Have Anxiety? Take Time Off Work
My anxiety has caused me to take more time off work, and I couldn’t be happier. This is a refreshing change. Too often, this blog has become a catalog of instances when anxiety leads to hardship. Perhaps this is to be expected. But anxiety can, counterintuitive as it may seem, lead to valuable insights not often shared by those without it, as is the case here when I took some time off of work to handle my anxiety.
Many Americans Don’t Take Time Off Work
Last year, Glassdoor released the results of a survey of over 2,200 US workers. It found that, on average, workers who received paid time off work would only use 54 percent of that time over the course of a year – in other words, if given two weeks of vacation, most workers would only use one. Furthermore, the number of workers who elect not to use all their vacation time increased by over 10 percent in the course of only four years.1
The reasons why employees do not take time off of work are manifold, but can all be lumped together under the heading of what Glassdoor’s Scott Dobroski starkly calls “fear.” Workers are fearful about falling behind, being replaced, or being disconnected from the rest of the company.
That fear causes us to act outside of our own best interests. Research demonstrates that taking vacations alleviates stress, improves life and work satisfaction, and causes us to see things in a new light when we return.2 But we’re giving all those benefits up, and what’s most tragic is that for the most part, we’re doing it completely of our own free will.
I’ve witnessed this behavior first hand. At my job, which is fairly laid back, we have been reminded on multiple occasions to actually use our vacation time. It’s great that my higher-ups are encouraging us in this way, but it’s beyond sad that such encouragement to take time off of work is even necessary in the first place.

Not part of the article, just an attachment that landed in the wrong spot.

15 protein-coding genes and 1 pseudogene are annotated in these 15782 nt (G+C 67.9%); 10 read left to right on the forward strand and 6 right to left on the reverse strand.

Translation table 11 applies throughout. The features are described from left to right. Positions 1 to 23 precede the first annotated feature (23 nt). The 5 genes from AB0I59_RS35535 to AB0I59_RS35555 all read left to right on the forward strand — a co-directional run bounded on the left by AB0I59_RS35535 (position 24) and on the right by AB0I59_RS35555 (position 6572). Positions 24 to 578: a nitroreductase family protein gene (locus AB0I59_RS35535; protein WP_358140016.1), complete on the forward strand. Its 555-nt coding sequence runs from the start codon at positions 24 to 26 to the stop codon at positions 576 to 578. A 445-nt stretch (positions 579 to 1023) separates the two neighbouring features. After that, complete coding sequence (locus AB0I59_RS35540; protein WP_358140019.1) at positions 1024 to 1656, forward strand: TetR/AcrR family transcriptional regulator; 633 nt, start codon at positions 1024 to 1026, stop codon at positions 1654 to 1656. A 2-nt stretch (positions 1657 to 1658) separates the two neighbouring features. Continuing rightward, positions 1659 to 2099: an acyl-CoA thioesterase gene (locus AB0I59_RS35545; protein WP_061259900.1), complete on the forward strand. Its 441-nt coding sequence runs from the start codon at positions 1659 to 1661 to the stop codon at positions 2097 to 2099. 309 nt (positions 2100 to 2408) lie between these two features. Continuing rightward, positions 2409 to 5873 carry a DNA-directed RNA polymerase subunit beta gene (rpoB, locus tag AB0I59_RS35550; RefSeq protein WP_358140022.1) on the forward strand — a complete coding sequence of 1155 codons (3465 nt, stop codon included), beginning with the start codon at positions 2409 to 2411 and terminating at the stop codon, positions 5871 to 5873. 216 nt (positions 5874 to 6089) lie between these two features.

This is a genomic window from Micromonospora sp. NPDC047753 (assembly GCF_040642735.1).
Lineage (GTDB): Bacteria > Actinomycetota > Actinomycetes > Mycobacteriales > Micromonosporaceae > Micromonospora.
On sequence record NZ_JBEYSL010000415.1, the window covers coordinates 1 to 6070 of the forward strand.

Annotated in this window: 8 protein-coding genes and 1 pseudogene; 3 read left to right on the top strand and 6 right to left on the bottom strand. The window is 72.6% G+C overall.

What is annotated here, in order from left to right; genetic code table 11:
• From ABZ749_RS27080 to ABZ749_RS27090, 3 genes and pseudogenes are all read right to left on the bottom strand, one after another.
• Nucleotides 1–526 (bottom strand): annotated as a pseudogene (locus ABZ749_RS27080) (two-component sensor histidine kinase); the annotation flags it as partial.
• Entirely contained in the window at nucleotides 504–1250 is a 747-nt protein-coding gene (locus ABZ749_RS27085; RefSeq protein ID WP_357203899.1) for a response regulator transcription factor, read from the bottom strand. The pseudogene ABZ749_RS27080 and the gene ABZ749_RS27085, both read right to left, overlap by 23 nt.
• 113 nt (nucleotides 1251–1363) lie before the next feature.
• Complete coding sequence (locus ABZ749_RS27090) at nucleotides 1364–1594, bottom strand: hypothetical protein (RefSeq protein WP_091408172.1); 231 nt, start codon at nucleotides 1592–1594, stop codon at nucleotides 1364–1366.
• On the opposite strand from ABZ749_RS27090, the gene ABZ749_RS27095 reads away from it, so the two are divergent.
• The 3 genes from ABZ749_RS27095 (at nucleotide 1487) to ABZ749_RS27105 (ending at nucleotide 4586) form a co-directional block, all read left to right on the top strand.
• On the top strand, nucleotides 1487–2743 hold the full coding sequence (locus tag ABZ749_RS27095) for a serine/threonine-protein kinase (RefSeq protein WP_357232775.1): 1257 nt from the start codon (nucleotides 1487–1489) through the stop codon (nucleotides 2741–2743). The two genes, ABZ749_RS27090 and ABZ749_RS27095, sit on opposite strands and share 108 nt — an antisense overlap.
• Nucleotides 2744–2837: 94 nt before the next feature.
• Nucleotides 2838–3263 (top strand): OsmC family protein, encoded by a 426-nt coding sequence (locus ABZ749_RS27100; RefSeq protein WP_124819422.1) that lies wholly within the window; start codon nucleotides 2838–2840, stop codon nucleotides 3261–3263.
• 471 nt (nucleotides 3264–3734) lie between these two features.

Why I Take Time Off Work
I’ve never needed encouragement to take vacations. Though the year isn’t over, I plan on using every day I’ve earned – I’ve even taken unpaid time off when I didn’t have any paid time to use. Do I ever worry, as most American workers seem to, about falling behind or being replaced? No. At this point, I just don’t care.
That probably sounds harsh and overly cynical, but I mean it in the most positive way. I’m a highly anxious person – because of that, I need to focus a lot more time and energy on self-care than most. I know if I adopted a more “workaholic” ethic, I would break down. Given all that, given the choice of devoting more time to my work or myself, I will always choose myself, because that’s what I need. If, God forbid, I was ever in a situation where I would be replaced for being away from work, I’d say “good riddance” and never look back. I wouldn’t want to be associated with anyone who would treat their workers so callously.
I don’t think anything I’ve just said is controversial, yet given the survey results discussed above, this way of thinking will probably sound Greek to most workers. That’s really sad. I’m so used to framing myself as “mentally ill” – yet sometimes, in situations like this, I can’t help but think that I’m the only sane man in the world. How ironic that mental illness lead me to this conclusion.
Do you take all the time off of work that you can? Let's talk about it in the comments.
- Fottrell, Quentin. "The sad reason half of Americans don't take all their paid vacation". MarketWatch. May 28, 2017.
- Kalish, Alyse. "The Average Person Donates $561 to Their Employer Every Year (So Yes, That Could Include You)". TheMuse. Accessed October 8, 2018.
DeSalvo, T. (2018, October 10). Have Anxiety? Take Time Off Work, HealthyPlace. Retrieved on 2019, August 18 from https://www.healthyplace.com/blogs/anxiety-schmanxiety/2018/10/have-anxiety-take-time-off-work